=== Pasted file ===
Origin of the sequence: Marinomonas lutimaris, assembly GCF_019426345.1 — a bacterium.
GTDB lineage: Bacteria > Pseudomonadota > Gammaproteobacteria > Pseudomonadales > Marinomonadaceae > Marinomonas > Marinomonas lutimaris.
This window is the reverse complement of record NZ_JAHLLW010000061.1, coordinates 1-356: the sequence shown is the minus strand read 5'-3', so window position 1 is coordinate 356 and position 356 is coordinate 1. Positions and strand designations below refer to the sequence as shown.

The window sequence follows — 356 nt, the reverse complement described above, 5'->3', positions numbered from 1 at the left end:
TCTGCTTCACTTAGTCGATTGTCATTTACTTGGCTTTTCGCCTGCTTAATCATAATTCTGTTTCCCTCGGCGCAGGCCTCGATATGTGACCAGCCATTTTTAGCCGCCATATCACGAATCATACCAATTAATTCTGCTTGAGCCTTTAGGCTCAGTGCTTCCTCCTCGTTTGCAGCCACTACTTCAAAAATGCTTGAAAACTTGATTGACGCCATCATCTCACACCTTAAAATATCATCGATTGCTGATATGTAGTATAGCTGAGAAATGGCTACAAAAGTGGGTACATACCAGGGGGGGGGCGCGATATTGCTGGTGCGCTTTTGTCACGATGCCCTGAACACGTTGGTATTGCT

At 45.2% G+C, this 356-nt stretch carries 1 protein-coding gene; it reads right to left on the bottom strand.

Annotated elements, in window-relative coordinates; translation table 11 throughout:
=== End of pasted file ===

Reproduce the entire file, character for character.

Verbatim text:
Origin of the sequence: Marinomonas lutimaris, assembly GCF_019426345.1 — a bacterium.
GTDB lineage: Bacteria > Pseudomonadota > Gammaproteobacteria > Pseudomonadales > Marinomonadaceae > Marinomonas > Marinomonas lutimaris.
This window is the reverse complement of record NZ_JAHLLW010000061.1, coordinates 1-356: the sequence shown is the minus strand read 5'-3', so window position 1 is coordinate 356 and position 356 is coordinate 1. Positions and strand designations below refer to the sequence as shown.

The window sequence follows — 356 nt, the reverse complement described above, 5'->3', positions numbered from 1 at the left end:
TCTGCTTCACTTAGTCGATTGTCATTTACTTGGCTTTTCGCCTGCTTAATCATAATTCTGTTTCCCTCGGCGCAGGCCTCGATATGTGACCAGCCATTTTTAGCCGCCATATCACGAATCATACCAATTAATTCTGCTTGAGCCTTTAGGCTCAGTGCTTCCTCCTCGTTTGCAGCCACTACTTCAAAAATGCTTGAAAACTTGATTGACGCCATCATCTCACACCTTAAAATATCATCGATTGCTGATATGTAGTATAGCTGAGAAATGGCTACAAAAGTGGGTACATACCAGGGGGGGGGCGCGATATTGCTGGTGCGCTTTTGTCACGATGCCCTGAACACGTTGGTATTGCT

At 45.2% G+C, this 356-nt stretch carries 1 protein-coding gene; it reads right to left on the bottom strand.

Annotated elements, in window-relative coordinates; translation table 11 throughout: